The three-person panel included former State Senator Robert Antonioni; Michael Ellis, project coordinator of the Men’s Suicide Prevention Program at Heywood Hospital; and MWCC student Carrie DeCosta. Representing three different perspectives on suicide and mental illness, the panelists shared their individual accounts with approximately 100 MWCC students in the college’s North Café.

“Suicide and depression do not discriminate,” said Stan, while introducing the Dec. 2 event. He lamented that suicide represents the second-leading cause of death among young people ages 10-24, yet is still regarded as a “social taboo.”

“Elected officials look for issues to champion. That issue found me in 1999,” said Antonioni, referring to the year he lost his brother to suicide.

“Suicide is seen as a stigma to avoid, but it shouldn’t be. It should be on the forefront of everyone’s minds, and we should look to intervene and help,” he said.

“The way to get around this stigma and provide opportunity for discussion is to have forums” throughout the community, said Ellis. He encouraged students to seek education on suicide and mental illnesses, respond proactively to clear risk factors, participate in prevention training and learn to be accepting and tolerant of mental health issues. “Every single one of us has a role to play.”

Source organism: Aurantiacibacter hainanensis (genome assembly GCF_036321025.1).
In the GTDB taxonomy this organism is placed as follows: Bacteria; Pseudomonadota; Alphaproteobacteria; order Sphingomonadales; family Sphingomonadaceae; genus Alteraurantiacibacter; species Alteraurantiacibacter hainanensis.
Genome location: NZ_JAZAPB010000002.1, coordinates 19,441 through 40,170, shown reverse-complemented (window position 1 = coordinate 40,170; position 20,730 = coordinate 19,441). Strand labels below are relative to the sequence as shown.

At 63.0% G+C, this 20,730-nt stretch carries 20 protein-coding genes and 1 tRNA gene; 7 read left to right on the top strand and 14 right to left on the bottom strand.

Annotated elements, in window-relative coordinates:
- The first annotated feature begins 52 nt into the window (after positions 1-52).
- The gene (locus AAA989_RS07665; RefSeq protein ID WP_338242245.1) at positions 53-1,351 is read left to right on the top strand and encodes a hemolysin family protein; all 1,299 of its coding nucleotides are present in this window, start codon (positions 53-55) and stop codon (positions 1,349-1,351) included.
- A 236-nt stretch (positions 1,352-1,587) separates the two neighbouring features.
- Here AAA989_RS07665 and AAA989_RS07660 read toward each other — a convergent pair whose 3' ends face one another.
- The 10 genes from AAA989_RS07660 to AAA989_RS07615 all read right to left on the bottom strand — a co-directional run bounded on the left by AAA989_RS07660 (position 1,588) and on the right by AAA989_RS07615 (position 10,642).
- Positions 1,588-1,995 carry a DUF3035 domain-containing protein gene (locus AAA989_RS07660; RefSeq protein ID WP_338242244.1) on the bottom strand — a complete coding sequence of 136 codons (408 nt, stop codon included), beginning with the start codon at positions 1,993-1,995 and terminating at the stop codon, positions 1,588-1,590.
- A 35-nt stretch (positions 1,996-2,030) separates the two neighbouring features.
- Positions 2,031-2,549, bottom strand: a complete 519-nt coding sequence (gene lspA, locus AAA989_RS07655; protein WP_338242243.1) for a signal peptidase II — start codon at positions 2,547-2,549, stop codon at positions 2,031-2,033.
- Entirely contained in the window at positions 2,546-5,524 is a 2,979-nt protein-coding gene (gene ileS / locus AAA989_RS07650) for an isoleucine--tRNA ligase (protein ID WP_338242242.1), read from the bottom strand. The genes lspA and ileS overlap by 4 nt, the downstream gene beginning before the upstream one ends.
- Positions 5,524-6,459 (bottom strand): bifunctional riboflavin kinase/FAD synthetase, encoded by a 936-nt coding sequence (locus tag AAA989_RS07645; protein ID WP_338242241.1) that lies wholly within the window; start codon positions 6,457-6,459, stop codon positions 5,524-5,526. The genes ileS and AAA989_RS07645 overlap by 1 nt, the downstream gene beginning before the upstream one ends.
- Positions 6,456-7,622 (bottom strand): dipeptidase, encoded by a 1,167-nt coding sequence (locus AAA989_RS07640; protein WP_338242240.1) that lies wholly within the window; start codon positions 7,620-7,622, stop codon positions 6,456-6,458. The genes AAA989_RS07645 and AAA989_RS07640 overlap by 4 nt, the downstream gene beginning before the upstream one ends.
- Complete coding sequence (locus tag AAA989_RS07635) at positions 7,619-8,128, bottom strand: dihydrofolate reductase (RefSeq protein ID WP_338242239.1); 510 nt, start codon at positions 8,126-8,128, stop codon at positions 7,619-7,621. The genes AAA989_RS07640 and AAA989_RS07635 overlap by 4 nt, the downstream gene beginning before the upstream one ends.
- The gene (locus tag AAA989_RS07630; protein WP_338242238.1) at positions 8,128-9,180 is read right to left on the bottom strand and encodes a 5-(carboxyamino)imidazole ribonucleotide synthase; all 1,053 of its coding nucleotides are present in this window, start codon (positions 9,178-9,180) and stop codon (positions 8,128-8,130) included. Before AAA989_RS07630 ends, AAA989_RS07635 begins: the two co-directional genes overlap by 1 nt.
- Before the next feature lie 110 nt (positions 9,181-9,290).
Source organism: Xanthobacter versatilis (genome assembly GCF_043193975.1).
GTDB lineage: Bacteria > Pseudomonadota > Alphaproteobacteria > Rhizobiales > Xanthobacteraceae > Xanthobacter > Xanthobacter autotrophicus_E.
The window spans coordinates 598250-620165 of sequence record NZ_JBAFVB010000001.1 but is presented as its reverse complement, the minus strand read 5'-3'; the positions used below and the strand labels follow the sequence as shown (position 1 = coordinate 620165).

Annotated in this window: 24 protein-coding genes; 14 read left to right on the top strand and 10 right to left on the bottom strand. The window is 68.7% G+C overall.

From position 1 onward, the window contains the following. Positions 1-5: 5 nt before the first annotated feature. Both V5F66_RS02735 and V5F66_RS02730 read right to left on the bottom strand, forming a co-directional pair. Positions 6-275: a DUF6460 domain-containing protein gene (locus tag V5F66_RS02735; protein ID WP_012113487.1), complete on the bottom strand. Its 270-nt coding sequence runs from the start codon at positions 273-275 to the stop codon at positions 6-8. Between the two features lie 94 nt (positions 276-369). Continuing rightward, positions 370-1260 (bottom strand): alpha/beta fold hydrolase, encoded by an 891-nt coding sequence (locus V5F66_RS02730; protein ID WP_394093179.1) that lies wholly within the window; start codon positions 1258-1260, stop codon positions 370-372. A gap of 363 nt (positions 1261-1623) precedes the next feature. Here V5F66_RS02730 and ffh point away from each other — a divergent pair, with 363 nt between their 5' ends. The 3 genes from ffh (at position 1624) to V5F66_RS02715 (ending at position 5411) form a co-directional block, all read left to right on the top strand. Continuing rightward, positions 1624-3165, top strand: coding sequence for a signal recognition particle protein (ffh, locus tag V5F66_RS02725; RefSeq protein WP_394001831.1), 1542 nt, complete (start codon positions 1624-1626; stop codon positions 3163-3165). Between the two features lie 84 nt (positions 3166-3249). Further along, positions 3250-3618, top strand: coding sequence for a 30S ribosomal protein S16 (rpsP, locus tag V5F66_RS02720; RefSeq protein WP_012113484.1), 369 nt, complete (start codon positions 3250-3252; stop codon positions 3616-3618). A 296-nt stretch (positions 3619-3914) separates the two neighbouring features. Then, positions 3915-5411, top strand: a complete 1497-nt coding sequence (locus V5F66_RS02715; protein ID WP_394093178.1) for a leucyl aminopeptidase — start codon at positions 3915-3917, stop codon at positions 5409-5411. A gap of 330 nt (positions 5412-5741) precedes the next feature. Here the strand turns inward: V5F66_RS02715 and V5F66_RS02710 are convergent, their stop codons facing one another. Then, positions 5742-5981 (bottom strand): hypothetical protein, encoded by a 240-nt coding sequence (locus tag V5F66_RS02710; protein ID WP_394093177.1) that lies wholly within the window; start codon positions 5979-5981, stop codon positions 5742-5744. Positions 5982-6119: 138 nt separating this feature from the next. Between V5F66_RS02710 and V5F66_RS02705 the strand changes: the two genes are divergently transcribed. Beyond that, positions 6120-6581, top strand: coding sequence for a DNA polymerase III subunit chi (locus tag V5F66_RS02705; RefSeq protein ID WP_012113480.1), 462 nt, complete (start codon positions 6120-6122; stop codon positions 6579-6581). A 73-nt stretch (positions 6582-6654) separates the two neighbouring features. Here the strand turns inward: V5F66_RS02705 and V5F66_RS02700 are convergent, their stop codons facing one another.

“It’s important to share my story because you wouldn’t think by looking at me that I struggled with mental illnesses,” said DeCosta. “I was determined not to be a statistic and beat my illness.”

LaBelle and Stan, MWCC’s Student Trustee, organized the event as an extension of their abnormal psychology course and as a service learning project in the Honors Program.

“The fact that this many people showed up means the conversation has started,” LaBelle said.

hunger banquet majority

Students representing the world’s poorest shared meager bowls of rice and water, while a much smaller group, representing the world’s wealthiest, dined on a full meal. This exercise took place throughout the Center for Civic Learning and Community Engagement’s hunger banquet, which raised awareness about poverty and income inequality.

A hunger banquet hosted by the Center for Civic Learning and Community Engagement raised awareness of world poverty and affirmed Mount Wachusett Community College’s status as a lead institution in an American Association of State Colleges and Universities initiative. MWCC and Keene State College announced Nov. 18 that they will co-lead 31 participating institutions in a three-year initiative on economic inequality.

The initiative calls for institutions to develop curricula and hands-on learning opportunities that will encourage students to confront the complex causes of economic inequality. MWCC’s hunger banquet mirrored those run by Oxfam International and provided students varying meals and levels of service, based on the distribution of income and on chance – very often the sole determinant of one’s economic standing.